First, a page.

THE Citizens' Assembly for Truth issued this statement on June 30, 2005. The assembly was convened by the 'civil society' alliance Citizens for Truth (C4T), the Bishop-Businessmen's Conference for Human Development (BBC-HD), Association of Major Religious Superiors of the Philippines (AMRSP), Pagbabago@Pilipinas, and other organizations which signed the June 17 'civil society' statement.
President Gloria Macapagal Arroyo has finally admitted to being the voice on the so-called Garci Tapes. These tapes have engendered so much frustration and uncertainty among the people in as much they have become political capital of an opposition bereft of credibility and whose motives are therefore suspect. The admission came only after increasingly strident calls for disclosure, even from some of her closest supporters. While most of us commend her for apologizing for her "lapse of judgment", belated though it may be, it leaves so much more questions unanswered. Foremost among these questions are: Did the President engage in electoral fraud in 2004? If there was fraud, who else were involved? What do these say about the moral authority of the President to continue to govern and about the competence and integrity of the COMELEC and our electoral system? Where did the tapes come from?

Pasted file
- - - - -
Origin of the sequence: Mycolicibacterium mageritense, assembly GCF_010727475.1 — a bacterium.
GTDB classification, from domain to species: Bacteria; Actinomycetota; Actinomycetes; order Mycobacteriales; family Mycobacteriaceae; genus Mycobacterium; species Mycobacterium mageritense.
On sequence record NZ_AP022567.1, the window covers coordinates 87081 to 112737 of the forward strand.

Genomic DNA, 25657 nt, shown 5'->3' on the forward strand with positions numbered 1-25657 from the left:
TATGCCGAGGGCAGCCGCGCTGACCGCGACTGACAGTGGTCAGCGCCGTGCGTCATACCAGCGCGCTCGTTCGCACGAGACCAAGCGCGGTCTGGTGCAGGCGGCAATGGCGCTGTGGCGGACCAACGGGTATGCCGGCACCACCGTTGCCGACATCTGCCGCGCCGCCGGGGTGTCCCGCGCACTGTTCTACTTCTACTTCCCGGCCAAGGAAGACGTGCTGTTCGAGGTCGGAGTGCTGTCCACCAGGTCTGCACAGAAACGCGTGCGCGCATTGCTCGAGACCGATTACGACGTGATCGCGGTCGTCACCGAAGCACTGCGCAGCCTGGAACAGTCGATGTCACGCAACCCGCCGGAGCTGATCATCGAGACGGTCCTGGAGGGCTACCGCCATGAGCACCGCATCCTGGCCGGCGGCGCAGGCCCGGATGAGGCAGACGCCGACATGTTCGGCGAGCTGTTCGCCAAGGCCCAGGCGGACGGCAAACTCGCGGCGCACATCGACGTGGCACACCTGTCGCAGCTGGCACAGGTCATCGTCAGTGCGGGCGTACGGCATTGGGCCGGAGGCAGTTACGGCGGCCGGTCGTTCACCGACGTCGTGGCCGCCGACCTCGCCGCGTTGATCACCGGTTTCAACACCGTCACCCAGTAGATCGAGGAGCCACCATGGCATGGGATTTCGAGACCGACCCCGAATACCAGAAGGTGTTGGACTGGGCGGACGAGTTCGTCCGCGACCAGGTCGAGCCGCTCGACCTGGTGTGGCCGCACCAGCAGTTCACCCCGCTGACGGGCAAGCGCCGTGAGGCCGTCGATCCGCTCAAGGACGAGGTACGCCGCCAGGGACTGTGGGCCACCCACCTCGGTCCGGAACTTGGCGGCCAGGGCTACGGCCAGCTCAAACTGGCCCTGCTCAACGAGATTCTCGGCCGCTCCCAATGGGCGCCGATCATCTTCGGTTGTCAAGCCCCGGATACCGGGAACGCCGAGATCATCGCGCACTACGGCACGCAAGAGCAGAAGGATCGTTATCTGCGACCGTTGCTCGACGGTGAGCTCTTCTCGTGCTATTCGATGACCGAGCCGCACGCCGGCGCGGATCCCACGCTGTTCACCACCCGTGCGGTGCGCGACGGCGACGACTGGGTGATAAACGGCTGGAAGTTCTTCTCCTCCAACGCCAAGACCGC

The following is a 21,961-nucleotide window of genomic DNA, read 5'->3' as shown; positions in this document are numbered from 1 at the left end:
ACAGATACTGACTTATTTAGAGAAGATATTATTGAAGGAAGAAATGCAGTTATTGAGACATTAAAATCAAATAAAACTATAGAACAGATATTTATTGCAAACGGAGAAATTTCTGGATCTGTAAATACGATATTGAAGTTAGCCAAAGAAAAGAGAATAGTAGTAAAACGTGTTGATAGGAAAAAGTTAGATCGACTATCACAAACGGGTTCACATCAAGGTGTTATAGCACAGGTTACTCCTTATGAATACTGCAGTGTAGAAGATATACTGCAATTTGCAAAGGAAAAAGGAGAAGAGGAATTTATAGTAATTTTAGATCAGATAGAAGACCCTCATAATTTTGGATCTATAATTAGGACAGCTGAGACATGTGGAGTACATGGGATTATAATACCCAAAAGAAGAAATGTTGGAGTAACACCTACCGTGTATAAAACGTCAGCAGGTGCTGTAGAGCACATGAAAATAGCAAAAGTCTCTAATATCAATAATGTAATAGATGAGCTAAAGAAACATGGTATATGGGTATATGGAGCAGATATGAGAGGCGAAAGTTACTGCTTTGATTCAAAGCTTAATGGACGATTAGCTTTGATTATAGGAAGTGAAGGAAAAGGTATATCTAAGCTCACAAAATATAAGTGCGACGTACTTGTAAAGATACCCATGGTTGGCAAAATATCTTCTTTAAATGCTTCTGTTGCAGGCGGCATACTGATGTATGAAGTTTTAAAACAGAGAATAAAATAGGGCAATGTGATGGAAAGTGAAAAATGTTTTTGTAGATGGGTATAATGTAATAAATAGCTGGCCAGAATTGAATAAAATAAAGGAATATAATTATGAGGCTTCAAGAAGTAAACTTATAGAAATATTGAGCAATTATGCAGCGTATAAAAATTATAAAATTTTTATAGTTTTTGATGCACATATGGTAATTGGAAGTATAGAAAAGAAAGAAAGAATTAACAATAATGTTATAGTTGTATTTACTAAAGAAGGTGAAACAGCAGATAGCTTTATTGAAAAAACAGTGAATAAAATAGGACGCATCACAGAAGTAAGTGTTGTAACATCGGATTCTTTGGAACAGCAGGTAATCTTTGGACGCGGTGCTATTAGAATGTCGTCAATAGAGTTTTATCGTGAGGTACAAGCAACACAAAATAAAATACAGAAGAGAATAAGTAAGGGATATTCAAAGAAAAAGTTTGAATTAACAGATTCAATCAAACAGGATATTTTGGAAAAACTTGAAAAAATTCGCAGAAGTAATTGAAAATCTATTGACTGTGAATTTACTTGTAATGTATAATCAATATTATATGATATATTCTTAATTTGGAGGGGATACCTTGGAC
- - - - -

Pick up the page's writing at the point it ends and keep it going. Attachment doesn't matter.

We believe that such questions can only be addressed by an independent fact-finding body tasked with ferreting the truth. This can only succeed if such were made up of persons of known probity and capability. We strongly urge the President to bring about the creation of the independent fact-finding commission by July 25, 2005. At the same time, we from civil society and business shall initiate and sustain our own efforts to seek the truth and safeguard the proceedings of the fact finding commission, as well as to involve the broad citizenry in its process. The investigation of the commission should be public and transparent. The country needs to move forward but only if we can close this sordid affair satisfied that the ends of justice have been met. Let the chips fall where they may. No one, least of all, a president, is above the law. In all these, we stand for the rule of law and for the constitutional processes to be followed.
Sorry is not enough. While the president's admission may give some people cause to forgive, it should be said that she has to give us reason to hope — hope that our political institutions can be reformed to perform their mandated task. Long-promised radical social justice reforms should now be implemented so as to inspire hope among our people.
In particular, the COMELEC should be immediately revamped and key electoral reforms put in place. We urge COMELEC Chairman Benjamin Abalos and all COMELEC Commissioners to step down. Credible appointments should then be made through a transparent and accountable search process.